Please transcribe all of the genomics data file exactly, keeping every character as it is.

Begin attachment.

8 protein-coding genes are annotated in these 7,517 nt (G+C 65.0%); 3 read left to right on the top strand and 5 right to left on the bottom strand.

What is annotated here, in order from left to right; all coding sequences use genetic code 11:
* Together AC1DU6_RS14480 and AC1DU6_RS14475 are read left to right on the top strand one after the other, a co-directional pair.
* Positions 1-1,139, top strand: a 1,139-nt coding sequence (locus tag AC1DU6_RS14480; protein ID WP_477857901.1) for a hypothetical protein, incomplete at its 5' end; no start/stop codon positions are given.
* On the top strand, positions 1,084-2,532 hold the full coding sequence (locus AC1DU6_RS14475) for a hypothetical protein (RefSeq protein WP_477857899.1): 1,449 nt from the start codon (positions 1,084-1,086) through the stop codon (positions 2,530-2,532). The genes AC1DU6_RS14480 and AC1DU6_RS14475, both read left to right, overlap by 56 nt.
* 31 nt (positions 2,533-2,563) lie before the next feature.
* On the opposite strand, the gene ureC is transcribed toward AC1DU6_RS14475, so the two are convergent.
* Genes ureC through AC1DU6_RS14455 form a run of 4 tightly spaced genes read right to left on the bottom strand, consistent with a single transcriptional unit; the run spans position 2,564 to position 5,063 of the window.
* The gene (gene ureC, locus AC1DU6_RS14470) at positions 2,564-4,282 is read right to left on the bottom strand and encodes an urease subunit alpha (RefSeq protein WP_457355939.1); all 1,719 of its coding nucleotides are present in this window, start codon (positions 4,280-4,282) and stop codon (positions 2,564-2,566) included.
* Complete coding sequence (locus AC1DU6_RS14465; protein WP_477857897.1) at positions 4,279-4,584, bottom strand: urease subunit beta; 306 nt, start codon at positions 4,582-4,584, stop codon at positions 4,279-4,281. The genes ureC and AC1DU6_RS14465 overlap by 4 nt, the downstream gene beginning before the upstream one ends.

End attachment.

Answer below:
8 protein-coding genes are annotated in these 7,517 nt (G+C 65.0%); 3 read left to right on the top strand and 5 right to left on the bottom strand.

What is annotated here, in order from left to right; all coding sequences use genetic code 11:
* Together AC1DU6_RS14480 and AC1DU6_RS14475 are read left to right on the top strand one after the other, a co-directional pair.
* Positions 1-1,139, top strand: a 1,139-nt coding sequence (locus tag AC1DU6_RS14480; protein ID WP_477857901.1) for a hypothetical protein, incomplete at its 5' end; no start/stop codon positions are given.
* On the top strand, positions 1,084-2,532 hold the full coding sequence (locus AC1DU6_RS14475) for a hypothetical protein (RefSeq protein WP_477857899.1): 1,449 nt from the start codon (positions 1,084-1,086) through the stop codon (positions 2,530-2,532). The genes AC1DU6_RS14480 and AC1DU6_RS14475, both read left to right, overlap by 56 nt.
* 31 nt (positions 2,533-2,563) lie before the next feature.
* On the opposite strand, the gene ureC is transcribed toward AC1DU6_RS14475, so the two are convergent.
* Genes ureC through AC1DU6_RS14455 form a run of 4 tightly spaced genes read right to left on the bottom strand, consistent with a single transcriptional unit; the run spans position 2,564 to position 5,063 of the window.
* The gene (gene ureC, locus AC1DU6_RS14470) at positions 2,564-4,282 is read right to left on the bottom strand and encodes an urease subunit alpha (RefSeq protein WP_457355939.1); all 1,719 of its coding nucleotides are present in this window, start codon (positions 4,280-4,282) and stop codon (positions 2,564-2,566) included.
* Complete coding sequence (locus AC1DU6_RS14465; protein WP_477857897.1) at positions 4,279-4,584, bottom strand: urease subunit beta; 306 nt, start codon at positions 4,582-4,584, stop codon at positions 4,279-4,281. The genes ureC and AC1DU6_RS14465 overlap by 4 nt, the downstream gene beginning before the upstream one ends.